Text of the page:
Artificial pancreas system to make life easier for diabetics

Artificial pancreas system to make life easier for diabetics

Amid increasing cases of diabetes, the FDA recently approved an artificial pancreas system that has a continuous glucose sensor which works directly with an insulin pump, allowing patients to continuously monitor their blood sugar level without the need of frequently piercing a finger.

Katie Marquart, a pediatric endocrinologist from Gundersen Health System, said that the new system provides constant information to insulin pump to allow, enabling the device to release more or less insulin in the blood as required by the body.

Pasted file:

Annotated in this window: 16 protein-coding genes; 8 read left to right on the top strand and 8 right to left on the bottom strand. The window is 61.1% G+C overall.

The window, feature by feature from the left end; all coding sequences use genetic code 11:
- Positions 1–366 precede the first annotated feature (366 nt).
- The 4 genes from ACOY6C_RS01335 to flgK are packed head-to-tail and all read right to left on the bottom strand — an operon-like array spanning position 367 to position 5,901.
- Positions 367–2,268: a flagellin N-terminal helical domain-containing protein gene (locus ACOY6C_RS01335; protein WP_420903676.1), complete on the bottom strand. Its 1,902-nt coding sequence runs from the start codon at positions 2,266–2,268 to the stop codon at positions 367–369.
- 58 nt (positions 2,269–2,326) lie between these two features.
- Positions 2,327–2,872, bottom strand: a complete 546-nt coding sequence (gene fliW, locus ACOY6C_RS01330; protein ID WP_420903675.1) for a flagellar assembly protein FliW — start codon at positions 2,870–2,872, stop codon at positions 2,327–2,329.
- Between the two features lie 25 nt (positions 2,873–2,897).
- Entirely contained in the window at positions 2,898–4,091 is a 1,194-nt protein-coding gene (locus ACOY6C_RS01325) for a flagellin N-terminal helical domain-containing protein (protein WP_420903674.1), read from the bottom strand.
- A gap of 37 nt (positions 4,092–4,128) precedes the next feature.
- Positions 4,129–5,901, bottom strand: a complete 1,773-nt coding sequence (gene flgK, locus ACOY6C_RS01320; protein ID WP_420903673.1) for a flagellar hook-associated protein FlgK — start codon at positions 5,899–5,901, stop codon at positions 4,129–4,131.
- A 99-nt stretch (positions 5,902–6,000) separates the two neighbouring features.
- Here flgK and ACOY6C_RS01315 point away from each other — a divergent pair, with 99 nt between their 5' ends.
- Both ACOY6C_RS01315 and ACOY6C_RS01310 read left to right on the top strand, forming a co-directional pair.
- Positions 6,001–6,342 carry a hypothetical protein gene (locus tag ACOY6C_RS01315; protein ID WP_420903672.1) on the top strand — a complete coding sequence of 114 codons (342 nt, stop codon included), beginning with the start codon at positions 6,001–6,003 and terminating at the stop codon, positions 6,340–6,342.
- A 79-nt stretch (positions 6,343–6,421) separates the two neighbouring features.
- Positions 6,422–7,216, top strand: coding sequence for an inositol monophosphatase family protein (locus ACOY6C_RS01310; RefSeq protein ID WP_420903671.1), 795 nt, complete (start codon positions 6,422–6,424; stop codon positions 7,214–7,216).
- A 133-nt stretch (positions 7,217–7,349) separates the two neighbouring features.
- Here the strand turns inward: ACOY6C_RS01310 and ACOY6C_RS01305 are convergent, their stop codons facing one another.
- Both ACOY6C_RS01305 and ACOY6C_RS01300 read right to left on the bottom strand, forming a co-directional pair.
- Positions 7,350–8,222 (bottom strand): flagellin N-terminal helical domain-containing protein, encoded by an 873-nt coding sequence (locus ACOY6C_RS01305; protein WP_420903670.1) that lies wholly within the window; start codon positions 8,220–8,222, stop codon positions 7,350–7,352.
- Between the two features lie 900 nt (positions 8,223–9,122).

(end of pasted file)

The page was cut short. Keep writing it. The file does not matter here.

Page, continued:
Speaking about the system, Marquart said, “So this system allows you to continuously monitor your blood sugar level without having to do so many frequent finger pokes, and that information is then transmitted to an insulin pump, which can give more or less insulin based on whatever that blood sugar is.”

The Juvenile Diabetes Research Foundation’s local branch has raised nearly $500,000 over the past half decade in La Crosse alone, and the whole amount went to support the new technology.

Separately, Sen. Frank Simpson and Sen. Roger Thompson said the disease of diabetes is really rampant, and Oklahomans must do something to fix it as a state.

The two Republicans, who constitute the state legislature’s two-member Diabetes Caucus, marked the ongoing National Diabetes Month through a “World Diabetes Day” event, which they hosted at the Capitol.


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